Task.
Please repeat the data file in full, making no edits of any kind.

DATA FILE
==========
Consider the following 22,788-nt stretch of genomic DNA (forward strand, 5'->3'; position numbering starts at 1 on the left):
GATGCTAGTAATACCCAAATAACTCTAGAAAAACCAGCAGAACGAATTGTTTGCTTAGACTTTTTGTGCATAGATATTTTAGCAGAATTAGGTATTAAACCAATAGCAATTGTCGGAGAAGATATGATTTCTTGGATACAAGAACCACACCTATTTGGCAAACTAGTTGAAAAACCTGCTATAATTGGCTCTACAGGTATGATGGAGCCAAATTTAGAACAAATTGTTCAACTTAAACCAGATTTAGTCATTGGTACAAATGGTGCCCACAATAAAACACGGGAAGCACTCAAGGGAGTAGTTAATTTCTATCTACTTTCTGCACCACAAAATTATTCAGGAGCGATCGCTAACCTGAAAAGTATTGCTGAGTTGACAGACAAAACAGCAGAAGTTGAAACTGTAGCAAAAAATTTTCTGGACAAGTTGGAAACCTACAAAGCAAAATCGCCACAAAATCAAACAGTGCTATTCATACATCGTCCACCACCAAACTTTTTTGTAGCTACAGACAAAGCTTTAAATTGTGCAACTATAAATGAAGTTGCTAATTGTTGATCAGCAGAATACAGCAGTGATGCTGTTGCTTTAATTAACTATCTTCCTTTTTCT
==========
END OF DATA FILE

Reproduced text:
Consider the following 22,788-nt stretch of genomic DNA (forward strand, 5'->3'; position numbering starts at 1 on the left):
GATGCTAGTAATACCCAAATAACTCTAGAAAAACCAGCAGAACGAATTGTTTGCTTAGACTTTTTGTGCATAGATATTTTAGCAGAATTAGGTATTAAACCAATAGCAATTGTCGGAGAAGATATGATTTCTTGGATACAAGAACCACACCTATTTGGCAAACTAGTTGAAAAACCTGCTATAATTGGCTCTACAGGTATGATGGAGCCAAATTTAGAACAAATTGTTCAACTTAAACCAGATTTAGTCATTGGTACAAATGGTGCCCACAATAAAACACGGGAAGCACTCAAGGGAGTAGTTAATTTCTATCTACTTTCTGCACCACAAAATTATTCAGGAGCGATCGCTAACCTGAAAAGTATTGCTGAGTTGACAGACAAAACAGCAGAAGTTGAAACTGTAGCAAAAAATTTTCTGGACAAGTTGGAAACCTACAAAGCAAAATCGCCACAAAATCAAACAGTGCTATTCATACATCGTCCACCACCAAACTTTTTTGTAGCTACAGACAAAGCTTTAAATTGTGCAACTATAAATGAAGTTGCTAATTGTTGATCAGCAGAATACAGCAGTGATGCTGTTGCTTTAATTAACTATCTTCCTTTTTCT